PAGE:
Danish officials have solved an E. coli outbreak linked to meat that sickened six people.
Since late March, half a dozen E. coli O157:H7 patients fell sick, and one developed hemolytic uremic syndrome (HUS). HUS is a severe complication associated with E. coli infections that causes kidney failure. The first patient was identified in March, but the other five infections occurred around September.
Five people were hospitalized, but no deaths have been recorded, said the Statens Serum Institut (SSI). The patients were five men and one woman between the ages of 2 and 35.
The SSI, Danish Veterinary and Food Administration (Fødevarestyrelsen), and DTU Food Institute investigated the outbreak that was linked to a type of beef steak, thanks to patient interviews.
Interviews with sick people or their relatives, analysis of purchasing data, tracing of the product, and inspection visits to an unnamed production firm showed the source of infection was probably a batch of hanger steak.
The implicated batch is no longer on the market, and the Danish Veterinary and Food Administration is helping the company take measures to prevent such an incident from happening again.
The outbreak strain was O157:H7 sequence type 11 and was positive for the Shiga toxin (Stx) 2a subtype, which is known to be associated with severe disease and HUS.
In 2022, Denmark had 1,330 cases of E. coli, up from 927 in 2021. This rise is partly due to a change in diagnostic methods and more testing.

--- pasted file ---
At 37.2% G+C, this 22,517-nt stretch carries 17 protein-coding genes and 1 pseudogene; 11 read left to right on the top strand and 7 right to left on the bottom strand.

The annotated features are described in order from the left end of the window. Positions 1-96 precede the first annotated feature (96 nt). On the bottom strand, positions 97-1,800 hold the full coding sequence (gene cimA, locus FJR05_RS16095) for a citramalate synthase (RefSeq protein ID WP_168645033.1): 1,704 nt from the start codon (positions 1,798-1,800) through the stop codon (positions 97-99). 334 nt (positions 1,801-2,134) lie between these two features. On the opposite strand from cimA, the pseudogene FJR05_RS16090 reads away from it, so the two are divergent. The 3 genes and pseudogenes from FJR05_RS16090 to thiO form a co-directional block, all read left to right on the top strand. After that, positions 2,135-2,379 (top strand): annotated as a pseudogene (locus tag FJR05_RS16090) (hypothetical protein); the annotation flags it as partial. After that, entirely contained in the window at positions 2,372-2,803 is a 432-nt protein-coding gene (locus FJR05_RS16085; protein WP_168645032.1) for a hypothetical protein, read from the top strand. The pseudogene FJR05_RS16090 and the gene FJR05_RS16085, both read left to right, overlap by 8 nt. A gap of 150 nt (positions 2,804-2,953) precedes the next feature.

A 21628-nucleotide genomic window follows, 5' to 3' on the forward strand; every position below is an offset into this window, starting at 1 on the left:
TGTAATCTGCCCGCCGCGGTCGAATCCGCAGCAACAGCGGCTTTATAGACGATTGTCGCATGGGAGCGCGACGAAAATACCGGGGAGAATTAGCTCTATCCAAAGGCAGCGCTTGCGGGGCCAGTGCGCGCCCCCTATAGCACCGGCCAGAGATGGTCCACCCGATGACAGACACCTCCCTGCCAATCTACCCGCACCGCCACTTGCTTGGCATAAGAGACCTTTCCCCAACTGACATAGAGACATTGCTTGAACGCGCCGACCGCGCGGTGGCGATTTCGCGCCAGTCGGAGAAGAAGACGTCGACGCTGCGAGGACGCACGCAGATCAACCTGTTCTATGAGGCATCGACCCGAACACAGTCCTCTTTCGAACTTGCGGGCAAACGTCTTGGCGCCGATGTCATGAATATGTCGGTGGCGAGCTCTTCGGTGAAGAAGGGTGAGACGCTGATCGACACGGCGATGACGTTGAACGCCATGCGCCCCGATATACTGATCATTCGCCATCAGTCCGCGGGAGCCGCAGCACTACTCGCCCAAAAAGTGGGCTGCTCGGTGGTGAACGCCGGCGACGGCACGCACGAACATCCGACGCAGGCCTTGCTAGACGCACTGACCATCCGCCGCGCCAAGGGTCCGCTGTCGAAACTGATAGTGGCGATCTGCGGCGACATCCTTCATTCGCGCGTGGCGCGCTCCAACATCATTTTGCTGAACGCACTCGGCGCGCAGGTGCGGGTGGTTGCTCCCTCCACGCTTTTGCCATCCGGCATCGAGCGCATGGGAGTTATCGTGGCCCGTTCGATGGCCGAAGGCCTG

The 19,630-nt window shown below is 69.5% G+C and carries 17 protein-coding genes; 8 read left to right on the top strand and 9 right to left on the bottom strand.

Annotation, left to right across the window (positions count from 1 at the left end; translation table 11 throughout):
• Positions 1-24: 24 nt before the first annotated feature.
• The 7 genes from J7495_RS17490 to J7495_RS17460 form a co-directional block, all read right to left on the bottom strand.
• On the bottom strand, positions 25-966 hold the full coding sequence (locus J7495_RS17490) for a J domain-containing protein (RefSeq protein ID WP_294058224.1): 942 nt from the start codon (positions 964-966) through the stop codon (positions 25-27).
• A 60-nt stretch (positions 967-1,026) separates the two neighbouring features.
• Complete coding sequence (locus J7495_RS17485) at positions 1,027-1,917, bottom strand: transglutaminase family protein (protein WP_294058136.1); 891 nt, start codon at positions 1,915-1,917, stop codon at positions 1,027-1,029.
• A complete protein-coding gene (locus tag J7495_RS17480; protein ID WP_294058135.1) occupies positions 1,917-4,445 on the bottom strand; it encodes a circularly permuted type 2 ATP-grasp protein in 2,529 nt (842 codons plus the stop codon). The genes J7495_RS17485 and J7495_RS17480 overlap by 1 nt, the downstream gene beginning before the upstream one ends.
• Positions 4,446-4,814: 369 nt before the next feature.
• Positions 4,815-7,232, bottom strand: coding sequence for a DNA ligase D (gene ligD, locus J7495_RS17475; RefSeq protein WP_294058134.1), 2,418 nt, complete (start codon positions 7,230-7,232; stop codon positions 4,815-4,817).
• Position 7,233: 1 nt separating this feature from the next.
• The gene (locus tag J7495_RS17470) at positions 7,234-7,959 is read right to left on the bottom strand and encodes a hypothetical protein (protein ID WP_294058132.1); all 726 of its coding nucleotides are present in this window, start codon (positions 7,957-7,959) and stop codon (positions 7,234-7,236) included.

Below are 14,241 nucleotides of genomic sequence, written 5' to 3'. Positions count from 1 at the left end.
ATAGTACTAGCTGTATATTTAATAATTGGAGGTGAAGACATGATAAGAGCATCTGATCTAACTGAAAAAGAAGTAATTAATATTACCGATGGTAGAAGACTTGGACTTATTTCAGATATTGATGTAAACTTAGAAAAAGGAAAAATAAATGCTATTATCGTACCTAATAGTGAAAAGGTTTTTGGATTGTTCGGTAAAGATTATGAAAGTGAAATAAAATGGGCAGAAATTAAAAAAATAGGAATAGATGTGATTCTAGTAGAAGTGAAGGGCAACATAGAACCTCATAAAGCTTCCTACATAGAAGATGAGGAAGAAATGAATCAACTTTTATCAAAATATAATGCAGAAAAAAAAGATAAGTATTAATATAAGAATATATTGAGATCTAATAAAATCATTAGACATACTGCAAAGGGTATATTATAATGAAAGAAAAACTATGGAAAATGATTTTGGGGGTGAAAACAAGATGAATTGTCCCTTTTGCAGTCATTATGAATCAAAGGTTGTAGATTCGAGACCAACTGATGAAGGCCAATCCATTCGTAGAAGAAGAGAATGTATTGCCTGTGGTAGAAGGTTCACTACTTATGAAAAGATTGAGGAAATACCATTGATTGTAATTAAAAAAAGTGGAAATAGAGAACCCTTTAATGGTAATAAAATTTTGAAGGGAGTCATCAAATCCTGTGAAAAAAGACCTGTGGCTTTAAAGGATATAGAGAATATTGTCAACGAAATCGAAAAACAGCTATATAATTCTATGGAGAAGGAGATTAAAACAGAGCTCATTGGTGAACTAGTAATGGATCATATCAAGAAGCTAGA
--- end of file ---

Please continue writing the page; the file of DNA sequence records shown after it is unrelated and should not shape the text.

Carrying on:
Meanwhile, in Norway, four other cases have been added to a different E. coli outbreak.
The Norwegian Institute of Public Health (FHI) reported that E. coli O26:H11 had been detected in 24 people. It is one of the country’s most severe E. coli outbreaks.
Fifteen of those infected are under the age of 13, and nine children have developed hemolytic uremic syndrome (HUS).
Patients live across the country and became ill from July to October. They range in age from 1 to 55 years old. Fifteen patients live in Trøndelag, and four in Viken.
The outbreak is being investigated by FHI, municipal chief medical officers, the Norwegian Food Safety Authority (Mattilsynet), and the Veterinary Institute.
The outbreak strain has been found in a hamburger, but other minced (ground) meat products where the same raw materials have been used have also been withdrawn.
Nordfjord Kjøtt has issued several recalls of meat products sold at Rema 1000 stores nationwide. Some products have shelf life dates up to June 2024. Others have expired, but officials are concerned people may still have items at home in their freezers.
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